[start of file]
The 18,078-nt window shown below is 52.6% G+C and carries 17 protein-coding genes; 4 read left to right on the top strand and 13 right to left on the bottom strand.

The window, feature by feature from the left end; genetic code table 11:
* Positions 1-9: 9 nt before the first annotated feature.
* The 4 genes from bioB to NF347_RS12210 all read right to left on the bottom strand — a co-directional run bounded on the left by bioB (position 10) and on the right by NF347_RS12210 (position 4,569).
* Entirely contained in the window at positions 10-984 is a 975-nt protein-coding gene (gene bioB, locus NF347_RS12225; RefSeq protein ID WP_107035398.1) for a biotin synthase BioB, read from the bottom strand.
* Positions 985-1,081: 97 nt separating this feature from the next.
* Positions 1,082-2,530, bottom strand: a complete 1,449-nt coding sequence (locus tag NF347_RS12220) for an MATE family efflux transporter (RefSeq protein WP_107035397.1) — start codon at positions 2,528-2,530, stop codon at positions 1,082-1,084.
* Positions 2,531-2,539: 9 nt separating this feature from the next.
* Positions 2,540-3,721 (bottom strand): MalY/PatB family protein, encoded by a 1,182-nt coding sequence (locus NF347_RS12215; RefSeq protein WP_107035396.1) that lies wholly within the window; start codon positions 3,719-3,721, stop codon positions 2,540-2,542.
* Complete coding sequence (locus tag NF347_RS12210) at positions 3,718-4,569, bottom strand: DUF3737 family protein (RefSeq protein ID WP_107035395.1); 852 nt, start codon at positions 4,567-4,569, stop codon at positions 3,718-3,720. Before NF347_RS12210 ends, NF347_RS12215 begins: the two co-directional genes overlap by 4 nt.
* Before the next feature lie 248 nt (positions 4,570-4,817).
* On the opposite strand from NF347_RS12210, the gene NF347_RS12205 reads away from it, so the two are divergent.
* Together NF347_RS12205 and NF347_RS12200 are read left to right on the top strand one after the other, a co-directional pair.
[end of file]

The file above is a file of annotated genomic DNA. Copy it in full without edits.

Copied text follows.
The 18,078-nt window shown below is 52.6% G+C and carries 17 protein-coding genes; 4 read left to right on the top strand and 13 right to left on the bottom strand.

The window, feature by feature from the left end; genetic code table 11:
* Positions 1-9: 9 nt before the first annotated feature.
* The 4 genes from bioB to NF347_RS12210 all read right to left on the bottom strand — a co-directional run bounded on the left by bioB (position 10) and on the right by NF347_RS12210 (position 4,569).
* Entirely contained in the window at positions 10-984 is a 975-nt protein-coding gene (gene bioB, locus NF347_RS12225; RefSeq protein ID WP_107035398.1) for a biotin synthase BioB, read from the bottom strand.
* Positions 985-1,081: 97 nt separating this feature from the next.
* Positions 1,082-2,530, bottom strand: a complete 1,449-nt coding sequence (locus tag NF347_RS12220) for an MATE family efflux transporter (RefSeq protein WP_107035397.1) — start codon at positions 2,528-2,530, stop codon at positions 1,082-1,084.
* Positions 2,531-2,539: 9 nt separating this feature from the next.
* Positions 2,540-3,721 (bottom strand): MalY/PatB family protein, encoded by a 1,182-nt coding sequence (locus NF347_RS12215; RefSeq protein WP_107035396.1) that lies wholly within the window; start codon positions 3,719-3,721, stop codon positions 2,540-2,542.
* Complete coding sequence (locus tag NF347_RS12210) at positions 3,718-4,569, bottom strand: DUF3737 family protein (RefSeq protein ID WP_107035395.1); 852 nt, start codon at positions 4,567-4,569, stop codon at positions 3,718-3,720. Before NF347_RS12210 ends, NF347_RS12215 begins: the two co-directional genes overlap by 4 nt.
* Before the next feature lie 248 nt (positions 4,570-4,817).
* On the opposite strand from NF347_RS12210, the gene NF347_RS12205 reads away from it, so the two are divergent.
* Together NF347_RS12205 and NF347_RS12200 are read left to right on the top strand one after the other, a co-directional pair.